Tuesday, January 24, 2012

Seat of All Knowledge.

I post more pictures of toilets than I do of my kids.

In the circles I travel in, I'm kind of known as a bright guy. Not Einstein-level smart, but the type of guy that people usually come to with questions because I either know the answer or know how to find it. I'm that guy you know who knows a little bit about a lot of stuff.

(Remember that roommate you had who kicked your ass every time Jeopardy was on? That's me.)

I have a secret to confess - it's not schooling that filled my head full of information;

There were no long hours of study in the library;

I don't peruse Wikipedia on a daily basis;

I just have a huge collection of Bathroom Readers.
You remember books, right? The thing people used to take to the bathroom before smartphones were invented?

While I don't have every single Bathroom Reader - I have a lot. What started out as a inside joke for a stocking stuffer at Christmas years ago has turned into a twice-yearly easy gift for anyone that knows me. It's a guarantee that if there is a wrapped, brick-like object under the tree or beside the cake, someone has bought me a Bathroom Reader. (Unless, you know, they bought me an actual brick - but that would just be weird.)

I usually break convention and read them outside the confines of the bathroom, but I'm still able to soak up all the information - I don't think there's a direct correlation between the two.

I like them because they wrap up useful information in a format that is entertaining and not strenuous to read - I guess they figured if you were reading their books in the bathroom, you were straining enough already. They also cover a wide variety of topics that I wouldn't normally read about. Sorry to disappoint any Americans out there, but most of what I know about your history comes from these books and Hollywood.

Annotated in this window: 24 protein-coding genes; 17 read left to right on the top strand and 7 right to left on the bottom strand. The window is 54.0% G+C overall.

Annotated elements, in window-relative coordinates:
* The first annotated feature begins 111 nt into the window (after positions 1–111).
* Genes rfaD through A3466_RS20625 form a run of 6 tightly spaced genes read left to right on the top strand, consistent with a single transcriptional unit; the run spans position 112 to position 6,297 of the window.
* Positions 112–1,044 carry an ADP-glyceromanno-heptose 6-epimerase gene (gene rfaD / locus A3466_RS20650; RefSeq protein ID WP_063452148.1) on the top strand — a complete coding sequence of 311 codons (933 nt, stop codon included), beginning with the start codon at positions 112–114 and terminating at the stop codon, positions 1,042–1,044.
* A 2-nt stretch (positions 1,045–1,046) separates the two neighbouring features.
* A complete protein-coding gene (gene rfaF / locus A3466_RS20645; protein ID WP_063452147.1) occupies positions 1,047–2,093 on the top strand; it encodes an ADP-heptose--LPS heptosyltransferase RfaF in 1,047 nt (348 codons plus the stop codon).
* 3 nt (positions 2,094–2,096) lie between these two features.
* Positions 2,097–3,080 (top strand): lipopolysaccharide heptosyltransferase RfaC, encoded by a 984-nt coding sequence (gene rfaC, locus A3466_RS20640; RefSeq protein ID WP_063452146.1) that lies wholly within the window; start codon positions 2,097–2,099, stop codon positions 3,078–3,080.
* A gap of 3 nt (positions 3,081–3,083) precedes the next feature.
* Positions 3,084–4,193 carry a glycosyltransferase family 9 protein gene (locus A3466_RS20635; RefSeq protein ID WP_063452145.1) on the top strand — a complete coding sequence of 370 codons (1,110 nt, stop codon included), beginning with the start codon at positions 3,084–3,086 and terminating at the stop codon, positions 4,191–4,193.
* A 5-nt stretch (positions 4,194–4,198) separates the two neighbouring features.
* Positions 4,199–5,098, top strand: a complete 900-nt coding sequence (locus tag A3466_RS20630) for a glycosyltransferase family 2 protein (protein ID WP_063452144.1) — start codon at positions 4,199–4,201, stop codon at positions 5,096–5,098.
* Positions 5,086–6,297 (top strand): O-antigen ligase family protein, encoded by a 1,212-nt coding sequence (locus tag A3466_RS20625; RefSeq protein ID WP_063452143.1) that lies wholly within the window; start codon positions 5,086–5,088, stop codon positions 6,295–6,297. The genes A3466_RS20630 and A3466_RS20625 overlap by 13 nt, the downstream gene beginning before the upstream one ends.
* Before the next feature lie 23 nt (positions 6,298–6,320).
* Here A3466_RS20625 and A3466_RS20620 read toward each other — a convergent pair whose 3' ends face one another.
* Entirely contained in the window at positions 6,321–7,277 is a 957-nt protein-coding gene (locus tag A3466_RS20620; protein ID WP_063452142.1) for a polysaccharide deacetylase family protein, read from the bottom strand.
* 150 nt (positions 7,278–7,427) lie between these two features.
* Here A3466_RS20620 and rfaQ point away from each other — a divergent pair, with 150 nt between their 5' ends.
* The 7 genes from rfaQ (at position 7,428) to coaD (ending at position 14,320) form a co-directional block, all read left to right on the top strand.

For years, I thought this photo was pretty accurate.
There is one drawback to the knowledge that gets gleaned from these tomes: it's running into someone who knows the same information because they got it from the same source.

I was having a conversation the other day at work, and the subject got around to Bananas - I work in a grocery store, what do you expect? - we were talking about crops, rotation, suppliers and such, and I quoted a couple of statistics and facts that I had read about in the Bathroom Reader I got for Christmas.  As soon as the words left my mouth, one of the guys I work with looks a me and says "Hey - I was just going to say that! I've got that Bathroom Reader too!" - we had a pretty good laugh about it.

So the next time you come across some who seems to be a bit of a know-it-all, don't hate them or be in awe of their intellect - just understand that they read something other than US Weekly or the shampoo bottle while they are going about their business.


*Uncle John's did not pay me or give me anything to write about Bathroom Readers - if they want to, I'm totally cool with that. I believe the term is "Blogwhorin".


  1. Love those books!

  2. I am fascinated that you're able to retain information about banana crops. How does your brain keep that information?

    On our way to visit Gettysburg, PA, we were telling the kids what had happened in Gettysburg. History buff that I am (snort) I told them that the Gettysburg address was 'signed' there. Husband's dropping jaw actually made a sound when it hit the ground.

    I'd probably stroke out if I had explain banana crops to someone.

  3. The downside: I know tons about Bananas, yet I can't remember where I put my other pair of running shorts.

    I'm worried that later on in life I'll know the origin of the universe, but forget how to tie my shoes.

  4. Homer -- the patriarch of the Simpsons, not the epic poet -- said something about everytime you learn something new, something old gets pushed out of your brain.

    Be careful.